Poached chicken & vegetable soup

Chicken and Vegetable Soup

Serves 6

  • 1.6 kg whole higher-welfare chicken

  • 4 carrots, peeled and sliced

  • 1 heart celery, sliced, yellow leaves reserved

  • 12 new potatoes, peeled

  • a few sprigs fresh thyme

  • 2 large handfuls peas

  • 1 leek, washed and shredded

  • 1 small bunch fresh flat-leaf parsley, leaves picked and chopped

Wash your chicken in cold water and pat dry with kitchen paper. Place the chicken, carrots, celery, potatoes and thyme into a large, deep pan and pour in 3 litres of water or enough to cover the chicken.



Simmer on a medium heat for 1½ hours or until the chicken is cooked through.



Remove the chicken from the pan and strain the broth. Save the veg for later. Put the broth back on a high heat and allow to reduce for 15 minutes until there's about 2 litres left.



Meanwhile, tear the cooked chicken into long chunks. Once the broth has reduced, throw the vegetables back in the pan with the peas, leeks and chicken. Simmer for a further 5 minutes, then remove the sprigs of thyme.



Serve in warm bowls sprinkled with chopped parsley and the celery leaves.



Tip: The chicken is the star ingredient so use the best you can get your hands on.

Nutritional Information

Poached chicken & vegetable soup

Healthy and super satisfying

0 foodies cooked this
This chicken soup is chock full of goodness and flavour, and it's super filling too
Serves 6
2h 15m
Super easy
Print this recipe
Method

A filling, delicious dish that's super healthy too.

Wash your chicken in cold water and pat dry with kitchen paper. Place the chicken, carrots, celery, potatoes and thyme into a large, deep pan and pour in 3 litres of water or enough to cover the chicken.

Simmer on a medium heat for 1½ hours or until the chicken is cooked through.

Remove the chicken from the pan and strain the broth. Save the veg for later. Put the broth back on a high heat and allow to reduce for 15 minutes until there's about 2 litres left.

Meanwhile, tear the cooked chicken into long chunks. Once the broth has reduced, throw the vegetables back in the pan with the peas, leeks and chicken. Simmer for a further 5 minutes, then remove the sprigs of thyme.

Serve in warm bowls sprinkled with chopped parsley and the celery leaves.

Tip: The chicken is the star ingredient so use the best you can get your hands on.

Whether it's delicious vegetarian or vegan recipes you're after, or ideas for gluten or dairy-free dishes, you'll find plenty here to inspire you. For more info on how we classify our lifestyle recipes please read our special diets fact sheet, or or for more information on how to plan your meals please see our special diets guidance.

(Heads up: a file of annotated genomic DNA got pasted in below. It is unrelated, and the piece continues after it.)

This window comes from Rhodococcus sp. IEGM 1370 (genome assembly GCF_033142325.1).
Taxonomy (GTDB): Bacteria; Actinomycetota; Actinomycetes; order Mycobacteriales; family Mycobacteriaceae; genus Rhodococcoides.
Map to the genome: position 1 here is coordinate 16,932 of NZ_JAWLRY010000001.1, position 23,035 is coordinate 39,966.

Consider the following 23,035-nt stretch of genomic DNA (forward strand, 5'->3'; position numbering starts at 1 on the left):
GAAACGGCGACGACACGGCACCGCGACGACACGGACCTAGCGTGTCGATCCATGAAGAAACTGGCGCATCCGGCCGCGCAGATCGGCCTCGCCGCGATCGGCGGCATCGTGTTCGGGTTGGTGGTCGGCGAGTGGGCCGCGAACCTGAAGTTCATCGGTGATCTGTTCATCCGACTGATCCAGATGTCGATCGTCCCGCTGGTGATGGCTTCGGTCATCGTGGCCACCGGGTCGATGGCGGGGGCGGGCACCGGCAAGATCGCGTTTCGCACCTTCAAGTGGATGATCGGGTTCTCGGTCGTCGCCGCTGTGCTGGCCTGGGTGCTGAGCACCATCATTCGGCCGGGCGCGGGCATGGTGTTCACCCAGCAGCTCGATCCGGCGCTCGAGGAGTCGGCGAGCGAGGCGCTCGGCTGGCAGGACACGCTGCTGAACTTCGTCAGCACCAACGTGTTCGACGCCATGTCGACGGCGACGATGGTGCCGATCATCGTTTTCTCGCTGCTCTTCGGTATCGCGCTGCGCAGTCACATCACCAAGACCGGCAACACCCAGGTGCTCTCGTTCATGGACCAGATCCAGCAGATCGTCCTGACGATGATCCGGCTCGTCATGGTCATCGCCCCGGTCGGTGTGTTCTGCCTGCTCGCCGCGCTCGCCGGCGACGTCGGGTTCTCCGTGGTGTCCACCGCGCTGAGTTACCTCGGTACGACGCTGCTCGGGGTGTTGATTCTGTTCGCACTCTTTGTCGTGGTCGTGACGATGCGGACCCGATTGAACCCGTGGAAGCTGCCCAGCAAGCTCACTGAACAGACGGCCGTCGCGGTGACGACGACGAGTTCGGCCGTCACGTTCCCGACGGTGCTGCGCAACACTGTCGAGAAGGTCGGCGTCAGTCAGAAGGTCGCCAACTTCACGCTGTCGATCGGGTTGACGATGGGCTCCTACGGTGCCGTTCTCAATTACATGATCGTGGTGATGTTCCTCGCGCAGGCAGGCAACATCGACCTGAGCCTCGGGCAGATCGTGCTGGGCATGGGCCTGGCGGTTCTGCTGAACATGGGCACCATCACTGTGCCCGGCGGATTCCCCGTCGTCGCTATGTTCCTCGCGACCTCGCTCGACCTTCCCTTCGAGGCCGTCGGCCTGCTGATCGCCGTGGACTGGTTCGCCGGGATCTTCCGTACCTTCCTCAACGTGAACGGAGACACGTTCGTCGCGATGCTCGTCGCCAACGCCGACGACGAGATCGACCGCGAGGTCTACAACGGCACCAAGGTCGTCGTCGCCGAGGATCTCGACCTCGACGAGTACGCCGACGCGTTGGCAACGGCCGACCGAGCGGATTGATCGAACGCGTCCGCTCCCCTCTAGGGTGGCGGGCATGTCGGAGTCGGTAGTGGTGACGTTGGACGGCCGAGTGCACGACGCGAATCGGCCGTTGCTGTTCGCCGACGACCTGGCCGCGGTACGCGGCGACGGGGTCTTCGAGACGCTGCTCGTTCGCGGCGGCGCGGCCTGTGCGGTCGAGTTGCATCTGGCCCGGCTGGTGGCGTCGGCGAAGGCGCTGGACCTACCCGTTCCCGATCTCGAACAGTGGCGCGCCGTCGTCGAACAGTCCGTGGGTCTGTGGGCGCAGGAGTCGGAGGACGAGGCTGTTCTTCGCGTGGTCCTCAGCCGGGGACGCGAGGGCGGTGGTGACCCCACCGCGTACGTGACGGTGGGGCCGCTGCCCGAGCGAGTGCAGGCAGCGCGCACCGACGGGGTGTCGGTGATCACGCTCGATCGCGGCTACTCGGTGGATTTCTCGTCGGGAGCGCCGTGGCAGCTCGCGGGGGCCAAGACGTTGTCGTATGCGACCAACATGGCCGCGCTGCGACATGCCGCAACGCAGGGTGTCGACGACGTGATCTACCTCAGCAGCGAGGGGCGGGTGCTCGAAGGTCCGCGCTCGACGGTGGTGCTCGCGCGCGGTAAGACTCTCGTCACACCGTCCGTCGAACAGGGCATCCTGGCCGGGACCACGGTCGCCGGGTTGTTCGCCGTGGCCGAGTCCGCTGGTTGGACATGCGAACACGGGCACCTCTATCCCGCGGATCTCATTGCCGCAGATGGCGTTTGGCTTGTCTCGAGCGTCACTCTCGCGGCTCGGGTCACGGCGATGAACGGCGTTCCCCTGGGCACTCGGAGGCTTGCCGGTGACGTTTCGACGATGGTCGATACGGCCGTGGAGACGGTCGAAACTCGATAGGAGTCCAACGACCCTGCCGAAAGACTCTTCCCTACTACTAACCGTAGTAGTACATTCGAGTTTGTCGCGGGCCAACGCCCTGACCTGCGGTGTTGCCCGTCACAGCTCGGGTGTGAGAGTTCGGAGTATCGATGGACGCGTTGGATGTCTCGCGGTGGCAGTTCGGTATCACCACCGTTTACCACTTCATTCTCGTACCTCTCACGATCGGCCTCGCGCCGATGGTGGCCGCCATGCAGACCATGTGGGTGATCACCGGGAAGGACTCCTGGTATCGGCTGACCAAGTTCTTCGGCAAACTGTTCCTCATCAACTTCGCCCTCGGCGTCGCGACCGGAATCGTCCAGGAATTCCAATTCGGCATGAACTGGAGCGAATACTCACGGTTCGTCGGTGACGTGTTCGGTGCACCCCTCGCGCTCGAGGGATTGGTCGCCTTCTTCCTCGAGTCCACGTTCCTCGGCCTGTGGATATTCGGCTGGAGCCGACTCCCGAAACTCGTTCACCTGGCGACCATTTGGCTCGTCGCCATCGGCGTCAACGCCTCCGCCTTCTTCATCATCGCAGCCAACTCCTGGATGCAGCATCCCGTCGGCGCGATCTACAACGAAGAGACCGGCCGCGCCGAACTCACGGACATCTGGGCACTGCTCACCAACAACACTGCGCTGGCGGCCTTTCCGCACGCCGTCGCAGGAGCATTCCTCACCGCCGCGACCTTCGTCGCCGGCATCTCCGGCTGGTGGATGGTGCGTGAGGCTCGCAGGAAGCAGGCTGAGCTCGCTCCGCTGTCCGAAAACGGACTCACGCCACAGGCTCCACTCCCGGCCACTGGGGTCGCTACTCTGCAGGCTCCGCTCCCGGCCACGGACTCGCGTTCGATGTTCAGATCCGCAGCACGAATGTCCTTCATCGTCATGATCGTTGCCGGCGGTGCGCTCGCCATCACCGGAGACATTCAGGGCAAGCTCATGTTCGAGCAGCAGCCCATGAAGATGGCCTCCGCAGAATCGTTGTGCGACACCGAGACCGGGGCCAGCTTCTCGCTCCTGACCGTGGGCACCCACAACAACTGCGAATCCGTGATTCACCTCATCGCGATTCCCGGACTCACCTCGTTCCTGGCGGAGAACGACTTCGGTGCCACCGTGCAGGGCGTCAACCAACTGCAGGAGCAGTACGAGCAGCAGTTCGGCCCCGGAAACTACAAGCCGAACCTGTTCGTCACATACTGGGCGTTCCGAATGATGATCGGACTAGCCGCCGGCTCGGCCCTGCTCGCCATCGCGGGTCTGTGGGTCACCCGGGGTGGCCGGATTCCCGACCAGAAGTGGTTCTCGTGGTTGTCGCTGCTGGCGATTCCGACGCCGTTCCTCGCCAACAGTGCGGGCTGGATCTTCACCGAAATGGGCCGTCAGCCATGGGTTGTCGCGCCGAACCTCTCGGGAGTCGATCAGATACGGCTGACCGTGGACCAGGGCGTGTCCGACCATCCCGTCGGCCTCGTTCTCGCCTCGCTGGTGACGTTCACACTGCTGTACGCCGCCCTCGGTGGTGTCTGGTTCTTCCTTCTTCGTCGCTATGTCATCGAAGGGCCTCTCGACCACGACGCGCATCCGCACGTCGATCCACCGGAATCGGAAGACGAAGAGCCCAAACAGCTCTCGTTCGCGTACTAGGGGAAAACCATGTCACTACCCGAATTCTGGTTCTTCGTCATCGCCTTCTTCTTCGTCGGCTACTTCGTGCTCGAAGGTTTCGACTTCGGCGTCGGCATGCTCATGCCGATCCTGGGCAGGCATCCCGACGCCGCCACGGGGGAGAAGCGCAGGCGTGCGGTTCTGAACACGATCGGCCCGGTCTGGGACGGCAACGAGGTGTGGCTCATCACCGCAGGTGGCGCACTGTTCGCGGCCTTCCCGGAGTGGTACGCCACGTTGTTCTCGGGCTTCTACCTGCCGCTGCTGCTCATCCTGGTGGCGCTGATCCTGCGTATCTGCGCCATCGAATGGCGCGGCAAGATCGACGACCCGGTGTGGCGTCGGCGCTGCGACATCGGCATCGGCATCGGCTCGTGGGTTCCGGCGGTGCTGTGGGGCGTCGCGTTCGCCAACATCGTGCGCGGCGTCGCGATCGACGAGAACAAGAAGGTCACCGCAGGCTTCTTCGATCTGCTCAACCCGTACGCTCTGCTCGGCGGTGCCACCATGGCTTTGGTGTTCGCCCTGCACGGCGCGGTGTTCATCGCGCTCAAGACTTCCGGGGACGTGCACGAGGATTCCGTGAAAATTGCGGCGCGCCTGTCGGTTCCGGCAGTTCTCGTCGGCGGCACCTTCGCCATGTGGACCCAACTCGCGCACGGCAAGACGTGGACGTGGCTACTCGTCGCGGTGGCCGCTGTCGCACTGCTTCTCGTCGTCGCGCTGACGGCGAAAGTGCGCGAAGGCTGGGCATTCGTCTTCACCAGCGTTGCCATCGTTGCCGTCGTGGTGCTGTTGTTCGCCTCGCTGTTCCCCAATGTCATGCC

Nutritional Information Amount per serving:

Calories

Calories are just a unit of energy. If you eat more than you use you can gain weight, or lose it if you don't eat enough. How much you need depends on your weight, gender and how active you are, but it's around 2,000 a day.

Carbs

Carbs are a great source of energy and, excluding foods such as potatoes, are made from grains - like bread, pasta and cereal. We all need carbs, but try to make them all wholegrain by sticking to brown bread, rice and pasta - they are much more nutritious.

Sugar

We all deserve a treat sometimes, but try to limit your sugar intake. Most of your sugar should come from raw fruit and milk, because they give us lots of nutrients too. Always check food labels so you know how much sugar you're eating.

Fat

We all need to eat a small amount of fat because it protects our organs and helps us grow. But we need to be careful about how much fat we eat and what kinds of fat, because in higher levels it's associated with weight gain, diabetes, cancer and heart disease.

Saturates

Saturated or "bad fats" are in beef, pork, chicken skin, butter, cream and cheese. Too much can be bad for our heart and cholesterol levels, but unsaturated or "good fats" in fish, nuts, avocados and some oils can help keep our hearts healthy if eaten in moderation.

Protein

Protein helps our muscles to grow and repair, as well as providing you with essential amino acids. When it comes to protein, try to eat leaner sources such as chicken and fish or non-meat sources such as eggs, dairy, beans, nuts, seeds, tofu and pulses.
  • Calories 462
    23%
  • Carbs 20.5g
    8%
  • Sugar 5.9g 7%
  • Fat 24.9g 36%
  • Saturates 6.9g 35%
  • Protein 36.4g 81%
Of an adult's reference intake

BUYING SUSTAINABLY SOURCED FISH

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Buying sustainably sourced fish means buying fish that has been caught without endangering the levels of fish stocks and with the protection of the environment in mind. Wild fish caught in areas where stocks are plentiful are sustainably sourced, as are farmed fish that are reared on farms proven to cause no harm to surrounding seas and shores.

When buying either wild or farmed fish, ask whether it is sustainably sourced. If you're unable to obtain this information, don't be afraid to shop elsewhere – only by shopping sustainably can we be sure that the fantastic selection of fish we enjoy today will be around for future generations.

For further information about sustainably sourced fish, please refer to the useful links below:

Marine Stewardship Council
http://www.msc.org/

Fish Online
http://www.fishonline.org

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  • 1.6 kg whole higher-welfare chicken

  • 4 carrots, peeled and sliced

  • 1 heart celery, sliced, yellow leaves reserved

  • 12 new potatoes, peeled

  • a few sprigs fresh thyme

  • 2 large handfuls peas

  • 1 leek, washed and shredded

  • 1 small bunch fresh flat-leaf parsley, leaves picked and chopped